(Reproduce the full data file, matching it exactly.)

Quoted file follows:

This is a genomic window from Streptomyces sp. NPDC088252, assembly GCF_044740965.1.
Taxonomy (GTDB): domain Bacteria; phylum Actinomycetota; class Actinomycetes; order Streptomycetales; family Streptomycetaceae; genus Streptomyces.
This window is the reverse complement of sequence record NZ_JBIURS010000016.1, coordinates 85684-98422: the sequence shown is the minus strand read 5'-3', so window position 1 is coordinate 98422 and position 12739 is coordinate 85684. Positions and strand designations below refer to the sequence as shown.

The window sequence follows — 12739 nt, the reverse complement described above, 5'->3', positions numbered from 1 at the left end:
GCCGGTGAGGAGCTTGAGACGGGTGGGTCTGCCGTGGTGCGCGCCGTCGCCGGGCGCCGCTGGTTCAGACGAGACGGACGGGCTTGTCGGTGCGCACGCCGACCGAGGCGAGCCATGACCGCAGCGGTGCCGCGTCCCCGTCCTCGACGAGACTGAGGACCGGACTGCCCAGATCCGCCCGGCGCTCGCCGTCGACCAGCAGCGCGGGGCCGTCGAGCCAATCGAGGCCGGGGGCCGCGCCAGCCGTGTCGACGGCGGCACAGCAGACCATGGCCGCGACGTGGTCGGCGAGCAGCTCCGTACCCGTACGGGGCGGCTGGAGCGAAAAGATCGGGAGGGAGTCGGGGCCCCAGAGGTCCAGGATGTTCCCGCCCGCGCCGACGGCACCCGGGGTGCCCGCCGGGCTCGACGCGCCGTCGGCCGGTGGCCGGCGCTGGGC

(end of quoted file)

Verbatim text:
This is a genomic window from Streptomyces sp. NPDC088252, assembly GCF_044740965.1.
Taxonomy (GTDB): domain Bacteria; phylum Actinomycetota; class Actinomycetes; order Streptomycetales; family Streptomycetaceae; genus Streptomyces.
This window is the reverse complement of sequence record NZ_JBIURS010000016.1, coordinates 85684-98422: the sequence shown is the minus strand read 5'-3', so window position 1 is coordinate 98422 and position 12739 is coordinate 85684. Positions and strand designations below refer to the sequence as shown.

The window sequence follows — 12739 nt, the reverse complement described above, 5'->3', positions numbered from 1 at the left end:
GCCGGTGAGGAGCTTGAGACGGGTGGGTCTGCCGTGGTGCGCGCCGTCGCCGGGCGCCGCTGGTTCAGACGAGACGGACGGGCTTGTCGGTGCGCACGCCGACCGAGGCGAGCCATGACCGCAGCGGTGCCGCGTCCCCGTCCTCGACGAGACTGAGGACCGGACTGCCCAGATCCGCCCGGCGCTCGCCGTCGACCAGCAGCGCGGGGCCGTCGAGCCAATCGAGGCCGGGGGCCGCGCCAGCCGTGTCGACGGCGGCACAGCAGACCATGGCCGCGACGTGGTCGGCGAGCAGCTCCGTACCCGTACGGGGCGGCTGGAGCGAAAAGATCGGGAGGGAGTCGGGGCCCCAGAGGTCCAGGATGTTCCCGCCCGCGCCGACGGCACCCGGGGTGCCCGCCGGGCTCGACGCGCCGTCGGCCGGTGGCCGGCGCTGGGC